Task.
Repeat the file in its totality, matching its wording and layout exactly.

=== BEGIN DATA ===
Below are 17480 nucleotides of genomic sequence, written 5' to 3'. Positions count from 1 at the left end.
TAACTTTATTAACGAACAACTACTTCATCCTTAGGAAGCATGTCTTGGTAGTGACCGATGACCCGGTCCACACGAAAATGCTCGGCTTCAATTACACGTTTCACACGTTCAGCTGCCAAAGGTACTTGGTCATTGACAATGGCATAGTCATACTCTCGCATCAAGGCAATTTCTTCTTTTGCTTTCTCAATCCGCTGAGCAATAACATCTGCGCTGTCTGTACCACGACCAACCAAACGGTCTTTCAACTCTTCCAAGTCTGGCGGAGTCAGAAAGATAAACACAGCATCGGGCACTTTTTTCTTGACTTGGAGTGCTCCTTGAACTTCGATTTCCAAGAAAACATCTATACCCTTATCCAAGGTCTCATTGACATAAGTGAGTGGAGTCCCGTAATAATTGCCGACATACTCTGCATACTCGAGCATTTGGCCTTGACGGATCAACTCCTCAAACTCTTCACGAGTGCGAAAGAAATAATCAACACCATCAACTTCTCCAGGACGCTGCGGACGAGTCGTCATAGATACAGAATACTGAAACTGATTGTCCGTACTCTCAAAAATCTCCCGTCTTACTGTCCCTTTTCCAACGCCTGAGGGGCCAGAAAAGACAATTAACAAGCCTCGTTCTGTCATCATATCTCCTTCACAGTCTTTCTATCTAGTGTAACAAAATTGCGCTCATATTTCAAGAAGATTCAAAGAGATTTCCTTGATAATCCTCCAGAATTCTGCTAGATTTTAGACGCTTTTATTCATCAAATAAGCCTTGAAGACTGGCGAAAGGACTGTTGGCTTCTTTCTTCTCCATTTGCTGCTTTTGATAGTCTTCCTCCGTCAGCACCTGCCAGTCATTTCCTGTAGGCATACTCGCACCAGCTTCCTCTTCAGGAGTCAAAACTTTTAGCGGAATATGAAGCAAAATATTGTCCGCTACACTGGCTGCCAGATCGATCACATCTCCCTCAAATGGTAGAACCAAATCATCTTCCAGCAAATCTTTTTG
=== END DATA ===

Below are 17480 nucleotides of genomic sequence, written 5' to 3'. Positions count from 1 at the left end.
TAACTTTATTAACGAACAACTACTTCATCCTTAGGAAGCATGTCTTGGTAGTGACCGATGACCCGGTCCACACGAAAATGCTCGGCTTCAATTACACGTTTCACACGTTCAGCTGCCAAAGGTACTTGGTCATTGACAATGGCATAGTCATACTCTCGCATCAAGGCAATTTCTTCTTTTGCTTTCTCAATCCGCTGAGCAATAACATCTGCGCTGTCTGTACCACGACCAACCAAACGGTCTTTCAACTCTTCCAAGTCTGGCGGAGTCAGAAAGATAAACACAGCATCGGGCACTTTTTTCTTGACTTGGAGTGCTCCTTGAACTTCGATTTCCAAGAAAACATCTATACCCTTATCCAAGGTCTCATTGACATAAGTGAGTGGAGTCCCGTAATAATTGCCGACATACTCTGCATACTCGAGCATTTGGCCTTGACGGATCAACTCCTCAAACTCTTCACGAGTGCGAAAGAAATAATCAACACCATCAACTTCTCCAGGACGCTGCGGACGAGTCGTCATAGATACAGAATACTGAAACTGATTGTCCGTACTCTCAAAAATCTCCCGTCTTACTGTCCCTTTTCCAACGCCTGAGGGGCCAGAAAAGACAATTAACAAGCCTCGTTCTGTCATCATATCTCCTTCACAGTCTTTCTATCTAGTGTAACAAAATTGCGCTCATATTTCAAGAAGATTCAAAGAGATTTCCTTGATAATCCTCCAGAATTCTGCTAGATTTTAGACGCTTTTATTCATCAAATAAGCCTTGAAGACTGGCGAAAGGACTGTTGGCTTCTTTCTTCTCCATTTGCTGCTTTTGATAGTCTTCCTCCGTCAGCACCTGCCAGTCATTTCCTGTAGGCATACTCGCACCAGCTTCCTCTTCAGGAGTCAAAACTTTTAGCGGAATATGAAGCAAAATATTGTCCGCTACACTGGCTGCCAGATCGATCACATCTCCCTCAAATGGTAGAACCAAATCATCTTCCAGCAAATCTTTTTG